• doflg= Distance Units. (Defaults to prevalent units in country of origin.)
    • doflg=ks ??
    • doflg=ptk Outputs directions in metric (km).
    • doflg=ptm Outputs directions in imperial (miles).

Street View

  • cbll= Latitude,longitude for Street View.
  • cbp= Street View window that accepts 5 parameters:
    1. Street View/map arrangement, 11=upper half Street View and lower half map, 12=mostly Street View with corner map
    2. Rotation angle/bearing (in degrees)
    3. Tilt angle, -90 (straight up) to 90 (straight down)
    4. Zoom level, 0-2
    5. Pitch (in degrees) -90 (straight up) to 90 (straight down), default 5
  • panoid= Panorama ID. The ID of the current nearby panorama object. Panorama objects ids are used in the little arrows you can click on in Street View to move you to the next object/property. Eg panoid=eTnPNGoy4bxR9LpjjfFuOw

Tool to find lat and long


Free Open Source Geo Data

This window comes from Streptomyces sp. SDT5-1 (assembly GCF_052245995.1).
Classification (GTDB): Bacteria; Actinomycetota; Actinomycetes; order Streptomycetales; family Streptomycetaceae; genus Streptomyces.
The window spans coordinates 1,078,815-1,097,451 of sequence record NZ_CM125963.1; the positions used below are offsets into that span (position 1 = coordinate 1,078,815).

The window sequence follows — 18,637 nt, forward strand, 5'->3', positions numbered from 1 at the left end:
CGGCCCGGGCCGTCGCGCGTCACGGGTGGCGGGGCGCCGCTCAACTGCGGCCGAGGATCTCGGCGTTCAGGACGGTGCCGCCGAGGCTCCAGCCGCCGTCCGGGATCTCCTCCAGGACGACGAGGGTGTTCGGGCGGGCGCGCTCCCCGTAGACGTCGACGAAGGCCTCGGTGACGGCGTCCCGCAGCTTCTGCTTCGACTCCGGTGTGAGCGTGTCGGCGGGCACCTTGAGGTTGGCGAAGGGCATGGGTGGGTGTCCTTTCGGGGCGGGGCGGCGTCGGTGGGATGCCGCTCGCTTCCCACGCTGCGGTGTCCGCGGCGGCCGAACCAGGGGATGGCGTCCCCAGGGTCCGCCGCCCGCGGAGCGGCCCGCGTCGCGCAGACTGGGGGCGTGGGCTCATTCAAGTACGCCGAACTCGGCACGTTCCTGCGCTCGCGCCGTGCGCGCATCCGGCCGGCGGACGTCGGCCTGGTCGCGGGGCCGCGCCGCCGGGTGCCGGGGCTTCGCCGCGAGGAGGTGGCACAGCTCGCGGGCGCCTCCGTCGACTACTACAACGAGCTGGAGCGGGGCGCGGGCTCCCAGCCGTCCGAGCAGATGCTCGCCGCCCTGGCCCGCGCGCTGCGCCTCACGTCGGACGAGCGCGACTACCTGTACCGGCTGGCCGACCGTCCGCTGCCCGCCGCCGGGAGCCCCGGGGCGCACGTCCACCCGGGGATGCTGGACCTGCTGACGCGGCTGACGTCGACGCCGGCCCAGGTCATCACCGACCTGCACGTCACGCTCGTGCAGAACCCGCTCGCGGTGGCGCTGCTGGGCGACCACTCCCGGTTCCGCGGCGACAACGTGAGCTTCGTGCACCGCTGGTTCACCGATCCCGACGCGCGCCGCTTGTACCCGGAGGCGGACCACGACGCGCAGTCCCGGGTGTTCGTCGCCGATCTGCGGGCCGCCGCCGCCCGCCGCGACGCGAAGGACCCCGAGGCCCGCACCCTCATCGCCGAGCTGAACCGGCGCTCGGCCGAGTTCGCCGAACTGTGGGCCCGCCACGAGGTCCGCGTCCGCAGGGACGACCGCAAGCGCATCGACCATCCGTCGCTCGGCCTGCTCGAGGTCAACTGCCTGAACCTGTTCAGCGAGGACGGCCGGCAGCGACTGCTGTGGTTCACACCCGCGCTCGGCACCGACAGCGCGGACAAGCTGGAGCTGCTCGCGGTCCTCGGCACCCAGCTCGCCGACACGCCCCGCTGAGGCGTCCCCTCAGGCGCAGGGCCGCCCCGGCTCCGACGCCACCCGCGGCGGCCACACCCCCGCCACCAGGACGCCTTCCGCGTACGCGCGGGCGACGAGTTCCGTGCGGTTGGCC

May 11, 2009 § Leave a comment

Free Open Source Geo Data here

GeoLite Country
GeoLite City
Free GeoIP City lookup

Free US postal code databases

Free World postal code

Free UK postal code

US City Code here

US Metropolitan Region Code here

ISO 3166-1 country and territory codes here

World City Code here

Word Region Code here

Open Source Objective-C library that mimic Google Map APIs

April 10, 2009 § Leave a comment

By default UIWebView is designed for viewing quick loading web pages. If you intend to view any AJAX-loaded application such as Google map with JavaScript API calls and compiling tiles with data network, you are not going to get good user experience.

This open source project gives you Objective-C library you can integrate to your project. It adds Objective-C methods to mimic Google JavaScript API calls and AJAX responses.